> (subseq *str* 0 (1- (length *str*))) ; remove last character
"∀Ꮺ✤Л"
> (subseq *str* 1 (1- (length *str*))) ; remove first and last character
"Ꮺ✤Л"

D[edit]

Version for ASCII strings or Unicode dstrings:

import std.stdio;
 
void main() {
// strip first character
writeln("knight"[1 .. $]);
 
// strip last character
writeln("socks"[0 .. $ - 1]);
 
// strip both first and last characters
writeln("brooms"[1 .. $ - 1]);
}
Output:
night
sock
room

Delphi[edit]

program TopAndTail;
 
{$APPTYPE CONSOLE}
 
const
TEST_STRING = '1234567890';
begin
Writeln(TEST_STRING); // full string
Writeln(Copy(TEST_STRING, 2, Length(TEST_STRING))); // first character removed
Writeln(Copy(TEST_STRING, 1, Length(TEST_STRING) - 1)); // last character removed
Writeln(Copy(TEST_STRING, 2, Length(TEST_STRING) - 2)); // first and last characters removed
 
Readln;
end.

Eero[edit]

#import <Foundation/Foundation.h>
 
int main()
autoreleasepool
 
s := 'knight'
Log( '%@', s[1 .. s.length-1] ) // strip first character
 
s = 'socks'
Log( '%@', s[0 .. s.length-2] ) // strip last character
 
s = 'brooms'
Log( '%@', s[1 .. s.length-2] ) // strip both first and last characters
 
s = 'Δημοτική'
Log( '%@', s[1 .. s.length-2] ) // strip both first and last characters
 
return 0
Output:
2013-09-04 17:08:09.453 a.out[2257:507] night
2013-09-04 17:08:09.454 a.out[2257:507] sock
2013-09-04 17:08:09.454 a.out[2257:507] room
2013-09-04 17:08:09.455 a.out[2257:507] ημοτικ

Elixir[edit]

iex(1)> str = "abcdefg"
"abcdefg"
iex(2)> String.slice(str, 1..-1)
"bcdefg"
iex(3)> String.slice(str, 0..-2)
"abcdef"
iex(4)> String.slice(str, 1..-2)
"bcdef"

Emacs Lisp[edit]

 
(progn
(setq string "top and tail")
(insert (format "%s\n" string) )
(setq len (length string) )
(insert (format "%s\n" (substring string 1) ))
(insert (format "%s\n" (substring string 0 (1- len) )))
(insert (format "%s\n" (substring string 1 (1- len) ))))
 

Output:

top and tail
op and tail
top and tai
op and tai

Erlang[edit]

1> Str = "Hello".
"Hello"
2> string:sub_string(Str, 2). % To strip the string from the right by 1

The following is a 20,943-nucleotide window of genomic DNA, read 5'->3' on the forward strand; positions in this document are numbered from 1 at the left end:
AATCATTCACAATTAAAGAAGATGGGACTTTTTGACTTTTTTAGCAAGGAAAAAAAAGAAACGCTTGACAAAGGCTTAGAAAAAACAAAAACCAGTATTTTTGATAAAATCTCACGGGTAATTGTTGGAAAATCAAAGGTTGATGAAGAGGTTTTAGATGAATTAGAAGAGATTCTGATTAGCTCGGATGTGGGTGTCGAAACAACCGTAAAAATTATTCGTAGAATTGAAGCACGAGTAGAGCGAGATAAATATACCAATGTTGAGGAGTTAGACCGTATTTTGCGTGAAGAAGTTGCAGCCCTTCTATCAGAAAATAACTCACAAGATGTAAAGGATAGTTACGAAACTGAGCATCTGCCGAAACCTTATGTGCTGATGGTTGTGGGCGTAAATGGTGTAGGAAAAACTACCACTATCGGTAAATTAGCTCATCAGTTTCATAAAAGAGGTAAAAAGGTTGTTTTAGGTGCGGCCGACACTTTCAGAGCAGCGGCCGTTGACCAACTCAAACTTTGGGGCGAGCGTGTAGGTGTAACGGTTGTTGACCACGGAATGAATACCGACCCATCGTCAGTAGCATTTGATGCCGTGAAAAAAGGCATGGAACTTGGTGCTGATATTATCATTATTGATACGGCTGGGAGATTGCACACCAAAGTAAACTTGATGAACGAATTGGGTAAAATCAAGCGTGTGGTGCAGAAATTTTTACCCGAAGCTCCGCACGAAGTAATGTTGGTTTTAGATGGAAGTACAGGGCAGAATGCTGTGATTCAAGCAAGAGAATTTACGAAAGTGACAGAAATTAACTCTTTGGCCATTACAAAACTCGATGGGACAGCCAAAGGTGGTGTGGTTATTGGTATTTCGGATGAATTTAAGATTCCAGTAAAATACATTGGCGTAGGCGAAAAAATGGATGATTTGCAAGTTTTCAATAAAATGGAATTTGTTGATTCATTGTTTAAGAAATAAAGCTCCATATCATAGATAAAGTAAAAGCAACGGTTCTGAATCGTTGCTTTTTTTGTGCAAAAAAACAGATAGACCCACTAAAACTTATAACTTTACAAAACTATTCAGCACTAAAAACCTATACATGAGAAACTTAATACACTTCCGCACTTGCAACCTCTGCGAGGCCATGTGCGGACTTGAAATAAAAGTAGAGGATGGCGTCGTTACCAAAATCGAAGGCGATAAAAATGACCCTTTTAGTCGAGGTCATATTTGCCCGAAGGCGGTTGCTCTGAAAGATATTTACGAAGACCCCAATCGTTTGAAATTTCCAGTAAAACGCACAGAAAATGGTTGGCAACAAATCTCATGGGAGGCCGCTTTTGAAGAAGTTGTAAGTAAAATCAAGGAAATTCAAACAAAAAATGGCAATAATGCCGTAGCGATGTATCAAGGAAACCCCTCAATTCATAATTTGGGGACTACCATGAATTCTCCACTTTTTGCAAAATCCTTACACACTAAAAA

"ello"
3> string:sub_string(Str, 1, length(Str)-1). % To strip the string from the left by 1
"Hell"
4> string:sub_string(Str, 2, length(Str)-1). % To strip the string from both sides by 1
"ell"

Euphoria[edit]

function strip_first(sequence s)
return s[2..$]
end function
 
function strip_last(sequence s)
return s[1..$-1]
end function
 
function strip_both(sequence s)
return s[2..$-1]
end function
 
puts(1, strip_first("knight")) -- strip first character
puts(1, strip_last("write")) -- strip last character
puts(1, strip_both("brooms")) -- strip both first and last characters


F#[edit]

[<EntryPoint>]
let main args =
let s = "一二三四五六七八九十"
printfn "%A" (s.Substring(1))
printfn "%A" (s.Substring(0, s.Length - 1))
printfn "%A" (s.Substring(1, s.Length - 2))
0

Output

"二三四五六七八九十"
"一二三四五六七八九"
"二三四五六七八九"

Forth[edit]

In Forth, strings typically take up two cells on the stack, diagrammed ( c-addr u ), with C-ADDR the address of the string and U its length. Dropping leading and trailing characters then involves simple mathematical operations on the address or length, without mutating or copying the string.

: hello ( -- c-addr u )
s" Hello" ;
 
hello 1 /string type \ => ello
 
hello 1- type \ => hell
 
hello 1 /string 1- type \ => ell

This works for ASCII, and a slight variation (2 instead of 1 per character) will suffice for BIG5, GB2312, and like, but Unicode-general code can use +X/STRING and X\STRING- from Forth-200x's XCHAR wordset.